When You Merge The Message With The Medium, You Make A Messium

from Wired

THE NIXON ADMINISTRATION saw it coming. In a stunning January 1974 report, the Nixon White House Cable Committee foretold that the new telecom platform known as cable would, eventually, be a monopoly service wherever it was offered. The committee, whose membership included Mitt Romney’s dad, George, and which was staffed by a young Antonin Scalia, called for a “separation policy.” Its chief recommendation: Control of the cable medium should be separated from control of the messages on it. A federal mandate along these lines was urgently needed, the committee said: “If the achievement of a new relationship between government and the private cable medium is not anticipated but left to chance, the free flow of diverse information and ideas that is protected by the Constitution could be endangered.”

Nixon’s plan fell victim to the lobbying efforts of the cable industry—powerful then, much more powerful now—on Capitol Hill. Today, the Cable Committee’s predictions have come true: Both the cable and wireless industries, the transport networks on which everyone else rely, are fully mature, vertically integrated, and unruffled by competition. And they’re planning to erect separate kingdoms.

Here’s how these plans are playing out this month: AT&T wants to go “direct to consumer,” as a source of both original, exclusive shows and real-time-only exclusive content like sports and news. To get as much revenue as possible from perfectly targeted ads, they’d like to avoid middlemen and directly control data about everything you’re doing and watching. As a step along this empire-enhancement path, AT&T is fighting the Department of Justice: AT&T wants to acquire Time Warner so as to control HBO, CNN, Warner Bros., and other key sources of original content, and the DOJ has sued to block the deal. AT&T wants sympathy for its “market disadvantage against vertically integrated video content suppliers like Amazon, Netflix, and Comcast/NBCU.”

More here.

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One Response to When You Merge The Message With The Medium, You Make A Messium

  1. Chris Goldfarb April 13, 2018 at 7:11 pm #

    Cable companies have been strengthening their hold over the average consumer for decades, as of 2013, 67 percent of households have 2 or less options when it comes to choosing a network provider (https://qz.com/186881/nearly-one-in-three-americans-have-no-choice-when-it-comes-to-their-internet/). Those with 2 options often find that instead of those providers competing with each other to lower prices they unofficially agree to keep their prices high. This is an unavoidable reality for millions of American and is certainly behavior warranting a close watch of these companies to avoid further oligopolization/monopolization. However a close watch without the intent of action is pretty pointless. Just like standing outside watching as someone robs your house, the only purpose of watching cable providers in this scenario is to make it look like you’re doing something so you don’t come under too much scrutiny. The fact is cable and network providers have simply too much control over the market as it is but they could always have more.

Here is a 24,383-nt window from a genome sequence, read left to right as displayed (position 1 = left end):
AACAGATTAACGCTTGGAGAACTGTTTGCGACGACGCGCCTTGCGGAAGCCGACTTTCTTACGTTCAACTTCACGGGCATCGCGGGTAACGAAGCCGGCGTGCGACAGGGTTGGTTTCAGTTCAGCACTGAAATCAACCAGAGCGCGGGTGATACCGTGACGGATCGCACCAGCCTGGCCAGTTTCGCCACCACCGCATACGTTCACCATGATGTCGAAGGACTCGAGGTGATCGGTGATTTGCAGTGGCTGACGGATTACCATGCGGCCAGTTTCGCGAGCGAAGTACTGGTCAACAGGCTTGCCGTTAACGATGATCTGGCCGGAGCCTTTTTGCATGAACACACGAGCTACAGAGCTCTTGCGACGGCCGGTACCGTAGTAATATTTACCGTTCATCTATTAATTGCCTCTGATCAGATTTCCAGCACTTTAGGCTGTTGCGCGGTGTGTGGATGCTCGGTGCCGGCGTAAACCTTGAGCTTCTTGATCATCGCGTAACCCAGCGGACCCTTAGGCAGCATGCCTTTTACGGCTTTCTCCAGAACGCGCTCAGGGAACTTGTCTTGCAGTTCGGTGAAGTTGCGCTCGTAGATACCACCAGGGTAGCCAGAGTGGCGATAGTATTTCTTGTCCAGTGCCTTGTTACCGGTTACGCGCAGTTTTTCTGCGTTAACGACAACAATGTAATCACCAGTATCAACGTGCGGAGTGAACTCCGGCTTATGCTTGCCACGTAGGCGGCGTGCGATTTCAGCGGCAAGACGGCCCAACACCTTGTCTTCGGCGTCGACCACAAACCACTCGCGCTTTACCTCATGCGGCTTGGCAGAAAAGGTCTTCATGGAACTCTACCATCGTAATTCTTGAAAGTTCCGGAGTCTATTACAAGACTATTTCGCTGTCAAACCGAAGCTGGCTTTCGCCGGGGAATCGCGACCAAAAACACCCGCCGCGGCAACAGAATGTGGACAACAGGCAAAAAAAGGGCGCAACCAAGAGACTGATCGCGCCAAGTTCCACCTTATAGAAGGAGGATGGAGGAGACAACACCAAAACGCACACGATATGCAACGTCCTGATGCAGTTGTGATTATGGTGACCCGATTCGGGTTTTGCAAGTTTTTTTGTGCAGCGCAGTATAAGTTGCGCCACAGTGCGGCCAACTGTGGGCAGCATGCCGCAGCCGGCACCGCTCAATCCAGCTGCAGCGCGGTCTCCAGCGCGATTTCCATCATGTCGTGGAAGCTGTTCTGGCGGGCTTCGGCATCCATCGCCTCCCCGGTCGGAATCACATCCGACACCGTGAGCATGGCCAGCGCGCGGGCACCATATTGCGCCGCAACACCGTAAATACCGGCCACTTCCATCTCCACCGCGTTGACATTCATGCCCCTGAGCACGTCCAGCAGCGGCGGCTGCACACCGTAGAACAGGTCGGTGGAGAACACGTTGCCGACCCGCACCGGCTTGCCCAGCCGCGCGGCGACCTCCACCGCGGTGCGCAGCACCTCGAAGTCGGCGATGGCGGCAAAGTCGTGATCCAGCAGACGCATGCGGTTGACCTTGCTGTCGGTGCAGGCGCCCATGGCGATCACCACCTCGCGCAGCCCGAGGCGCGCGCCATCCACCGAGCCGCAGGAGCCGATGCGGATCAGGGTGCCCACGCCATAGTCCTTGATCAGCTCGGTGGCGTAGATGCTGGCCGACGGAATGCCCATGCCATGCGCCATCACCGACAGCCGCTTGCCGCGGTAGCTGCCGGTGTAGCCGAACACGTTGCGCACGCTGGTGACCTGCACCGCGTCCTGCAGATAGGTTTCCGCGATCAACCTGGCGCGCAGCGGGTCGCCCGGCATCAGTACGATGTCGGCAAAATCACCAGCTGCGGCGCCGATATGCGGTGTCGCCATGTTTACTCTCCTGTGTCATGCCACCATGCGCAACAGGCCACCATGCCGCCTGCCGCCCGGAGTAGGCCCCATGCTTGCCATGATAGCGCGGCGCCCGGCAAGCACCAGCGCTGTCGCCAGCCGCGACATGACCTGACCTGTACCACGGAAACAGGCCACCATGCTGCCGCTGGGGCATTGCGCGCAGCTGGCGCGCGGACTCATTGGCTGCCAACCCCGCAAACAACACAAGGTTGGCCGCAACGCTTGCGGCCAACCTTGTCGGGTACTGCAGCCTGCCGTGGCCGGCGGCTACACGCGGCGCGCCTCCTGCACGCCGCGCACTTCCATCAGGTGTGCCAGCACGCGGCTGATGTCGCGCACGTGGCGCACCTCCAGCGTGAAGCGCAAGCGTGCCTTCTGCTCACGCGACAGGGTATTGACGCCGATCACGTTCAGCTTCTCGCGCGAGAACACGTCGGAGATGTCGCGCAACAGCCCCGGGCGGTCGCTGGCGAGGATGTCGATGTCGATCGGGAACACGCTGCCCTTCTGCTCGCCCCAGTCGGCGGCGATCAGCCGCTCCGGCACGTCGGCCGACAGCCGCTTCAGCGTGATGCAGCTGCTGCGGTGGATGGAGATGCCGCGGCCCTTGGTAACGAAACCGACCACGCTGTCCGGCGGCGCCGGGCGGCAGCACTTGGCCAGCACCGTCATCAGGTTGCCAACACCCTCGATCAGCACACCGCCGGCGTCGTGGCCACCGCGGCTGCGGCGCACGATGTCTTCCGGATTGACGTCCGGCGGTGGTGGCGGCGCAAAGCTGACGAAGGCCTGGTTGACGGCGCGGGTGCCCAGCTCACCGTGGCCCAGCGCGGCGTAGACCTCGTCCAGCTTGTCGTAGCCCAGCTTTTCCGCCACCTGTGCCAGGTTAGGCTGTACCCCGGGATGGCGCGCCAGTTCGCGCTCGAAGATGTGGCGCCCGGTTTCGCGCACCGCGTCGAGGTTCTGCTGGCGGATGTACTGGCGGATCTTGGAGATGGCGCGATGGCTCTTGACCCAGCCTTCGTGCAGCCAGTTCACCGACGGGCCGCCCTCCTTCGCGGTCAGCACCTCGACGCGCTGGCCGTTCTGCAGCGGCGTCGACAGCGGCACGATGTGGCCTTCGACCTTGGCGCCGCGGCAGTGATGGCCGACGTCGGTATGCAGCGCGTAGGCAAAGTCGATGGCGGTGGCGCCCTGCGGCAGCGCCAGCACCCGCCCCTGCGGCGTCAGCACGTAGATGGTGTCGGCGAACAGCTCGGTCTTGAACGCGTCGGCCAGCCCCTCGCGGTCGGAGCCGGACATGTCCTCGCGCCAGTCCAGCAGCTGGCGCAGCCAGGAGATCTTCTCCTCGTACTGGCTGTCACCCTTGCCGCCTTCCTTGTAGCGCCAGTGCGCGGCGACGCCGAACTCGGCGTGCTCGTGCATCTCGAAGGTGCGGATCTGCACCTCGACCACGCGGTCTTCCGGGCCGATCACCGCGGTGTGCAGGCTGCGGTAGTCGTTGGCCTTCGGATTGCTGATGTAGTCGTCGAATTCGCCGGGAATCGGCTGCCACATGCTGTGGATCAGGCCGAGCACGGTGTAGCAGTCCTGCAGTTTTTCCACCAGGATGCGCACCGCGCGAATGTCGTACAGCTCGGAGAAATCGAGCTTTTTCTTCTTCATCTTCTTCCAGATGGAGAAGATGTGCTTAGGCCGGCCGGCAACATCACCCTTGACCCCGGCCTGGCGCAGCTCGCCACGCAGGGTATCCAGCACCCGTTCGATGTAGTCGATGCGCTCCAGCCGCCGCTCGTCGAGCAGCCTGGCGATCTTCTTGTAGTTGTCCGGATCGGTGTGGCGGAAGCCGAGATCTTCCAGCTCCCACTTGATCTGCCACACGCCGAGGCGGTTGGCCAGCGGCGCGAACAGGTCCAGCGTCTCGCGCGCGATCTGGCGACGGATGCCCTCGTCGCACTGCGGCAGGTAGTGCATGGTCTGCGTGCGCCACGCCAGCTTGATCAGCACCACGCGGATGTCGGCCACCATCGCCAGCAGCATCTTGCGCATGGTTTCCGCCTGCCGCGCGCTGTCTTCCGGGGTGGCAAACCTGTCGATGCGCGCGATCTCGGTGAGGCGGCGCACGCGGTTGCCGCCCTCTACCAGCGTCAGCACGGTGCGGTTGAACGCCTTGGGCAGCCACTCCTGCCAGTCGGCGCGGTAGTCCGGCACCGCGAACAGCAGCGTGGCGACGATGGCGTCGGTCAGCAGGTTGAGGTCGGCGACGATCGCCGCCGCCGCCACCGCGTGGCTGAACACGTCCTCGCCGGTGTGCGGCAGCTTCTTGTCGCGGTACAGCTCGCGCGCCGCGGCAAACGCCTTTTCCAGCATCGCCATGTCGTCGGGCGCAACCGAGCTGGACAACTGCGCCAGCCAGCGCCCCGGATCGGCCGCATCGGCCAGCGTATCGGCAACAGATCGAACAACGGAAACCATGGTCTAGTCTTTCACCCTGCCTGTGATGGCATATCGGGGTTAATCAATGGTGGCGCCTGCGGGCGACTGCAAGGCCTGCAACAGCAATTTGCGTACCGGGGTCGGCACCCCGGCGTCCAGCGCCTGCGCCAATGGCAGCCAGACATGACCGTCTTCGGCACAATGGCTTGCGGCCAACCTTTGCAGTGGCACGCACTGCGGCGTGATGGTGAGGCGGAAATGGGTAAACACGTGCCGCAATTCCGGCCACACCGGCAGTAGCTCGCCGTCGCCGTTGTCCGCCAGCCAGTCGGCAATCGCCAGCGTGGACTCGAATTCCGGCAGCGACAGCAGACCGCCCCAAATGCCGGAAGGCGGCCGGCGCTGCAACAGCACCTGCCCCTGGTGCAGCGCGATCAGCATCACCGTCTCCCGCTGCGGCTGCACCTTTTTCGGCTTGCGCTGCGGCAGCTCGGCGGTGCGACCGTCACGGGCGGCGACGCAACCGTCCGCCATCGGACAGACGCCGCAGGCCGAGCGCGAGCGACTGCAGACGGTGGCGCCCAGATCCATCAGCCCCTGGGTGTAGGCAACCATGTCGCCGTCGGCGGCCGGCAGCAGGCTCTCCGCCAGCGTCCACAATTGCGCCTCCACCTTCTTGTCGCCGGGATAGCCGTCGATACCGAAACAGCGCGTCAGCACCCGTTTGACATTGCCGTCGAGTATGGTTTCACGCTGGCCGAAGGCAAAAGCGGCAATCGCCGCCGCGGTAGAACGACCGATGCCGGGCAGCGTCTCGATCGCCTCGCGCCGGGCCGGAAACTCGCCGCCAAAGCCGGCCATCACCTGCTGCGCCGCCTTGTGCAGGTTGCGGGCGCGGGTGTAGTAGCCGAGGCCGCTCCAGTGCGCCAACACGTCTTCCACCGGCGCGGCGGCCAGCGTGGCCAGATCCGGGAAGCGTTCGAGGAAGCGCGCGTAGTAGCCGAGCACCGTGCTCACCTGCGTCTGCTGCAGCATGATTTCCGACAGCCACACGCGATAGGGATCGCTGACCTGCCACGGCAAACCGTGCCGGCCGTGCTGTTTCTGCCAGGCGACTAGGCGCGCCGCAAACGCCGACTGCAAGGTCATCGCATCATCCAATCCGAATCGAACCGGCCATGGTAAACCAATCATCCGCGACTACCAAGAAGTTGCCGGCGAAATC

The Department of Justice’s suit against the AT&T-Time Warner merger is an ideal example of the ultimate goal of network providers, that being, they want to own all of it. As this article suggests the more control cable providers have the more effectively they can cement their position as bane of the consumer. By owning both the content and the hardware one way or another you are going to pay these companies, even if you pirate the content you’re still paying for that connection you’re pirating over. That’s not an endorsement of pirating but just a realistic perspective of common activity. I would say I don’t understand how we’ve sat by and let it get this bad in the first place but it’s very clear those with money will gladly donate to the cause of making more money, which has more likely than not stagnated the urge for politicians to make meaningful reforms.
    Despite the efforts of these corporations all good things must come to an end and it seems the end is nigh. Even with a pro-business attitude of the current administration and leadership of the FCC progress cannot be stopped. The article suggests one solution being the creation of Municipal Networks to help consumers avoid the abuse of large power hungry companies like AT&T. While that may be a viable solution it still relies on the action of government and one of the only certainties in this world is the capacity for government to achieve nothing over long timespans. A far more probable outcome is as the article points out is the total subversion of the whole medium. Whether it’s Elon’s Musk plan to launch thousands of satellites into orbit or some other yet unknown technology if you abuse people long enough odds are someone smart enough will find a way to ruin you (https://www.theguardian.com/technology/2016/nov/17/elon-musk-satellites-internet-spacex).

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